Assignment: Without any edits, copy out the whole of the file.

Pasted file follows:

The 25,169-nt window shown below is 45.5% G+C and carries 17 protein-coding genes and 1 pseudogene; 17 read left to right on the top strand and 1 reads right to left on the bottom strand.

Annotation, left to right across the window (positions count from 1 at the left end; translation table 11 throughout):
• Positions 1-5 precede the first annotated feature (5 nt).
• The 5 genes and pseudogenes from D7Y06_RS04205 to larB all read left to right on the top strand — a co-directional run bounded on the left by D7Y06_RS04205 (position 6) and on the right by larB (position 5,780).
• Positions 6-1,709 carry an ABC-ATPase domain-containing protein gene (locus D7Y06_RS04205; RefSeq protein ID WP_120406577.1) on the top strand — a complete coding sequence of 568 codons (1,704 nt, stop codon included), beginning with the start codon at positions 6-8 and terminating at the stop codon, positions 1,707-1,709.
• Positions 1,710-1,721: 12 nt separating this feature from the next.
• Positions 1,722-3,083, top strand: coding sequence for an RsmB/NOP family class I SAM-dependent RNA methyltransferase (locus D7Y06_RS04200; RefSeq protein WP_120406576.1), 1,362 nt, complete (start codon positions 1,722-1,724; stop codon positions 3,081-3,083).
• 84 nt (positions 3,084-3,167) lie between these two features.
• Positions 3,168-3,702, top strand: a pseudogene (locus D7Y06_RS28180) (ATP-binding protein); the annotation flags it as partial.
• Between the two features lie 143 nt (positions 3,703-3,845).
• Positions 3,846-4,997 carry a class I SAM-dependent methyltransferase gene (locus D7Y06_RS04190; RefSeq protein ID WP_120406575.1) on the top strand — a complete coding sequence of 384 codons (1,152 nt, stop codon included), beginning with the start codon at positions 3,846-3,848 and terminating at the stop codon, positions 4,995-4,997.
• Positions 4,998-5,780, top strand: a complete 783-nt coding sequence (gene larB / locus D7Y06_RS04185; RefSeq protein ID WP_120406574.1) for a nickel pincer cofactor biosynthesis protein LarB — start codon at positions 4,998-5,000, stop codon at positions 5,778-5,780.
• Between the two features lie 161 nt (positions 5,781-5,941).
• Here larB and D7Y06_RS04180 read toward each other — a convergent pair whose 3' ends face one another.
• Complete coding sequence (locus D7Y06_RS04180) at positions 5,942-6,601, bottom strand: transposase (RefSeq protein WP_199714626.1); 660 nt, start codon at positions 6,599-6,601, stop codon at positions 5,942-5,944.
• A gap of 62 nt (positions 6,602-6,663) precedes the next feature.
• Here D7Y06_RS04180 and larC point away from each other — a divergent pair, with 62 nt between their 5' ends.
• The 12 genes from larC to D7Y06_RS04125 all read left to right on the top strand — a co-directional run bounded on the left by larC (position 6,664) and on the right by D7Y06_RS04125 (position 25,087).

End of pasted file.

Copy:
The 25,169-nt window shown below is 45.5% G+C and carries 17 protein-coding genes and 1 pseudogene; 17 read left to right on the top strand and 1 reads right to left on the bottom strand.

Annotation, left to right across the window (positions count from 1 at the left end; translation table 11 throughout):
• Positions 1-5 precede the first annotated feature (5 nt).
• The 5 genes and pseudogenes from D7Y06_RS04205 to larB all read left to right on the top strand — a co-directional run bounded on the left by D7Y06_RS04205 (position 6) and on the right by larB (position 5,780).
• Positions 6-1,709 carry an ABC-ATPase domain-containing protein gene (locus D7Y06_RS04205; RefSeq protein ID WP_120406577.1) on the top strand — a complete coding sequence of 568 codons (1,704 nt, stop codon included), beginning with the start codon at positions 6-8 and terminating at the stop codon, positions 1,707-1,709.
• Positions 1,710-1,721: 12 nt separating this feature from the next.
• Positions 1,722-3,083, top strand: coding sequence for an RsmB/NOP family class I SAM-dependent RNA methyltransferase (locus D7Y06_RS04200; RefSeq protein WP_120406576.1), 1,362 nt, complete (start codon positions 1,722-1,724; stop codon positions 3,081-3,083).
• 84 nt (positions 3,084-3,167) lie between these two features.
• Positions 3,168-3,702, top strand: a pseudogene (locus D7Y06_RS28180) (ATP-binding protein); the annotation flags it as partial.
• Between the two features lie 143 nt (positions 3,703-3,845).
• Positions 3,846-4,997 carry a class I SAM-dependent methyltransferase gene (locus D7Y06_RS04190; RefSeq protein ID WP_120406575.1) on the top strand — a complete coding sequence of 384 codons (1,152 nt, stop codon included), beginning with the start codon at positions 3,846-3,848 and terminating at the stop codon, positions 4,995-4,997.
• Positions 4,998-5,780, top strand: a complete 783-nt coding sequence (gene larB / locus D7Y06_RS04185; RefSeq protein ID WP_120406574.1) for a nickel pincer cofactor biosynthesis protein LarB — start codon at positions 4,998-5,000, stop codon at positions 5,778-5,780.
• Between the two features lie 161 nt (positions 5,781-5,941).
• Here larB and D7Y06_RS04180 read toward each other — a convergent pair whose 3' ends face one another.
• Complete coding sequence (locus D7Y06_RS04180) at positions 5,942-6,601, bottom strand: transposase (RefSeq protein WP_199714626.1); 660 nt, start codon at positions 6,599-6,601, stop codon at positions 5,942-5,944.
• A gap of 62 nt (positions 6,602-6,663) precedes the next feature.
• Here D7Y06_RS04180 and larC point away from each other — a divergent pair, with 62 nt between their 5' ends.
• The 12 genes from larC to D7Y06_RS04125 all read left to right on the top strand — a co-directional run bounded on the left by larC (position 6,664) and on the right by D7Y06_RS04125 (position 25,087).